August 27, 2014

Vanguard Quantifies the Impact of Chasing Performance

“For investors using active management, it’s critical to understand that short-term performance should not be the sole reason to enter or exit a mutual fund. To improve their chances of succeeding with active funds, investors must be willing and able to avoid the ‘thrill of the chase.’”

“Past performance does not guarantee future results.” How many times have your eyes glossed over that phrase, a disclaimer so ubiquitous that it doesn’t even register anymore? There’s a reason those seven words appear on almost all financial publications! Investors do tend to chase performance — that is, they will sell funds that aren’t performing well while buying funds that show better performance.

The thing about all that performance? It’s in the past!

Vanguard recently completed a study, “Quantifying the impact of chasing fund performance,” on how chasing performance can affect an investor’s long-term returns. The results, while perhaps not surprising, are a good reminder that long-term investing should be more about discipline and strategy than about chasing numbers. In every scenario they studied and in every asset class, spanning 2004 to 2013, a buy-and-hold strategy delivered superior performance relative to a performance-chasing strategy.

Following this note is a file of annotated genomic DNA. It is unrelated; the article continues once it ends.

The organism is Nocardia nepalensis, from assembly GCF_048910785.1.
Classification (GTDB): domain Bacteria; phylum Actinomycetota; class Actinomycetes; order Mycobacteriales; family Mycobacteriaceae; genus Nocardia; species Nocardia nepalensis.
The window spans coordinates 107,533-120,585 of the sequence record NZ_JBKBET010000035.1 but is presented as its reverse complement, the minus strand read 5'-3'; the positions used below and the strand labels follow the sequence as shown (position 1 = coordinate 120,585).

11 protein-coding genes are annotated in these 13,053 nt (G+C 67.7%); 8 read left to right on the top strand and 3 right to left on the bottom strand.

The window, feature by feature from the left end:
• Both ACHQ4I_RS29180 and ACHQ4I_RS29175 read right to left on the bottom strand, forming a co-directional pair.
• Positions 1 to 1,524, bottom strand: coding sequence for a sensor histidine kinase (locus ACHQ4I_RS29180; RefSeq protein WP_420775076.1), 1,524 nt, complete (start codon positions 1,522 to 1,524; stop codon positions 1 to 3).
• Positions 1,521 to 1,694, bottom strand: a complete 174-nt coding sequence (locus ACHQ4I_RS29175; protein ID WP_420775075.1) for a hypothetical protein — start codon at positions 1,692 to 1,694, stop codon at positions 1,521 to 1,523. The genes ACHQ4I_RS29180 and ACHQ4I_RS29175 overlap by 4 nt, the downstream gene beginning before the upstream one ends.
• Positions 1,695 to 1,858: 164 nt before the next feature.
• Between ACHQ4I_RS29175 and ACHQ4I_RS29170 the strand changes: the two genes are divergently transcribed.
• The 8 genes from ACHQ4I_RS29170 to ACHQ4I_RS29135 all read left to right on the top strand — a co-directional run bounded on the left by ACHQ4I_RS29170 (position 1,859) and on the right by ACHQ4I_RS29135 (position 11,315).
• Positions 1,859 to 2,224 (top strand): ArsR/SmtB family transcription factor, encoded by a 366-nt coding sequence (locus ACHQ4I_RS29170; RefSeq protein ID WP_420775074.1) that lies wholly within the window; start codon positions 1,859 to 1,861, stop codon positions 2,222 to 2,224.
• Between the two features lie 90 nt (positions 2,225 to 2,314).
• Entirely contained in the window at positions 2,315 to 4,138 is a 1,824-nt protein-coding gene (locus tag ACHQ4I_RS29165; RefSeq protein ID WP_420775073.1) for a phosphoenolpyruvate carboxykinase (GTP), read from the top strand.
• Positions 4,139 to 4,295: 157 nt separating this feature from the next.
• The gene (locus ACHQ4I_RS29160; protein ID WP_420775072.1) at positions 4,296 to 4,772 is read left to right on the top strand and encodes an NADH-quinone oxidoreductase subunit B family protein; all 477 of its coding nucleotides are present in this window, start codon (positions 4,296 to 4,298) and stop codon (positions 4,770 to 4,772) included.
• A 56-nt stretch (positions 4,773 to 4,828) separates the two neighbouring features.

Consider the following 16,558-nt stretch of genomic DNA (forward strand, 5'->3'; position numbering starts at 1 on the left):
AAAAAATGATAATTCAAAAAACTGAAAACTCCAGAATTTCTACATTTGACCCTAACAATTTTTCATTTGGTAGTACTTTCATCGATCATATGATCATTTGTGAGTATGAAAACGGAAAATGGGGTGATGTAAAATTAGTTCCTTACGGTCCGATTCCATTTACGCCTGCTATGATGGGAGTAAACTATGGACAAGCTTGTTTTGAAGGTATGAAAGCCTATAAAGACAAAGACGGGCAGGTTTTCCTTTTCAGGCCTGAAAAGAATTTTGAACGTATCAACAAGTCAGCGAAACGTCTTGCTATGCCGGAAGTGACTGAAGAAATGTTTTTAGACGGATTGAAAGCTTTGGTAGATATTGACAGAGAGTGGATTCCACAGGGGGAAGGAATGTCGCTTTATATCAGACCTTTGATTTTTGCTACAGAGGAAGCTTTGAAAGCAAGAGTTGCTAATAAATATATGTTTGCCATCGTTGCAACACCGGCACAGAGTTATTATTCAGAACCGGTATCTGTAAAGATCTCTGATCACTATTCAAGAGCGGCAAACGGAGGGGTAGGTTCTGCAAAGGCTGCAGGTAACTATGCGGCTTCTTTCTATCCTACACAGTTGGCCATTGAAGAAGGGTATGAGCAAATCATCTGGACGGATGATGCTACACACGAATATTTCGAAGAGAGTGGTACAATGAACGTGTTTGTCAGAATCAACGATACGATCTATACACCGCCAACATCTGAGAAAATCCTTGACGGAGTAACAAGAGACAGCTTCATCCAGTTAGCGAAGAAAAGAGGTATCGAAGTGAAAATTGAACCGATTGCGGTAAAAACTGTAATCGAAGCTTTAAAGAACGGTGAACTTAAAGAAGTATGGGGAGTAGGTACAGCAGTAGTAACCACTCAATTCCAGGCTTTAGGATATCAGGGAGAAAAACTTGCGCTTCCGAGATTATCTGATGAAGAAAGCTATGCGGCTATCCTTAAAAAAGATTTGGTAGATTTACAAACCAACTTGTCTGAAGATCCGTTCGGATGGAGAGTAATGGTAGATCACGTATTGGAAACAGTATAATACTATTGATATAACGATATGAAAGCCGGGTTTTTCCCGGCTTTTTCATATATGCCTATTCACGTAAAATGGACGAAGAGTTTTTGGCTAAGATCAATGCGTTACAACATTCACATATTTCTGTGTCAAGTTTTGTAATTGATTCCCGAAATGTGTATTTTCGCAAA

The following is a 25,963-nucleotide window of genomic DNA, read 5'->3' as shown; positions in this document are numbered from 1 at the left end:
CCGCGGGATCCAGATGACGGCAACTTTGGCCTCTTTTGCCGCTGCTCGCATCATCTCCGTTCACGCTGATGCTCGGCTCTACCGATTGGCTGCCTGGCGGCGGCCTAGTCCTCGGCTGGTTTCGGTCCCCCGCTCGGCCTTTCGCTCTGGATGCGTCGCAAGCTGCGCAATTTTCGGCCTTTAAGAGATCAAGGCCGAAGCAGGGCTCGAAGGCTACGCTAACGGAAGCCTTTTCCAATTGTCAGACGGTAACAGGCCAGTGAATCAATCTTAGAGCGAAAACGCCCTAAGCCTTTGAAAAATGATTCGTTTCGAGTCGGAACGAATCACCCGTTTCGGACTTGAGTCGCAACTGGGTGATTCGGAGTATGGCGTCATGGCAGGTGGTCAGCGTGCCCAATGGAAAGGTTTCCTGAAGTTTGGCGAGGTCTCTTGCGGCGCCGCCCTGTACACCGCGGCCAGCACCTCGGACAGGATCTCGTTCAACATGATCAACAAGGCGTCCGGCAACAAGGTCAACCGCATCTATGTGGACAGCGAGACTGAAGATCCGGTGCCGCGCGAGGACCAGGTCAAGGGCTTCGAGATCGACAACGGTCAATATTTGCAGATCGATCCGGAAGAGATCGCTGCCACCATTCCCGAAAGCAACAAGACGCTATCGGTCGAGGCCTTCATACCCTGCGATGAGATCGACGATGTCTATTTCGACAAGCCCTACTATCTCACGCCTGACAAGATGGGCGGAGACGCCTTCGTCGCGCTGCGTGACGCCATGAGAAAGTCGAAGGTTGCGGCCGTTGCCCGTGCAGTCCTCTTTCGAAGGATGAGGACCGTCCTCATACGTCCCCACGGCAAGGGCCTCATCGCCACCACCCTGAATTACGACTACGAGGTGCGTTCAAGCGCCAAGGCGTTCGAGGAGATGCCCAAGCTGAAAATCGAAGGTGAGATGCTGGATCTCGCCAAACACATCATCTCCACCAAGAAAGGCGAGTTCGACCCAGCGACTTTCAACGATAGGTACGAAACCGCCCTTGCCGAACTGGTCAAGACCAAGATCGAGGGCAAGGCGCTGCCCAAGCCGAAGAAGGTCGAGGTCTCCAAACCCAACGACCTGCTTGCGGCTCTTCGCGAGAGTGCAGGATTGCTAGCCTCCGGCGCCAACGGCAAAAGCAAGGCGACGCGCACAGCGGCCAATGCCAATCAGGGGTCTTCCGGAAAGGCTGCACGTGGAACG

Investors know that past performance is in the past and doesn’t indicate what the future will be, which is why the disclaimer is ignored as common sense. But the impulse to chase after past performance is strong and intuitive, and an easy trap to fall into. The Vanguard study is a helpful reminder that short periods of underperformance in active strategies are inevitable, and not necessarily a call to action. Long-term investors will be better served by discipline and prudence than short-term return hunting.

“Buying actively managed mutual funds based on a combination of qualitative and quantitative factors and then maintaining a disciplined approach and long-term perspective despite fluctuations in manager performance has been a simpler and more effective approach for increasing returns than chasing active manager performance.”

You can read or download the full study HERE.


Source: “Quantifying the impact of chasing fund performance” by Brian R. Wimmer, CFA; Daniel W. Wallick; and David C. Pakula; Vanguard Research; 2014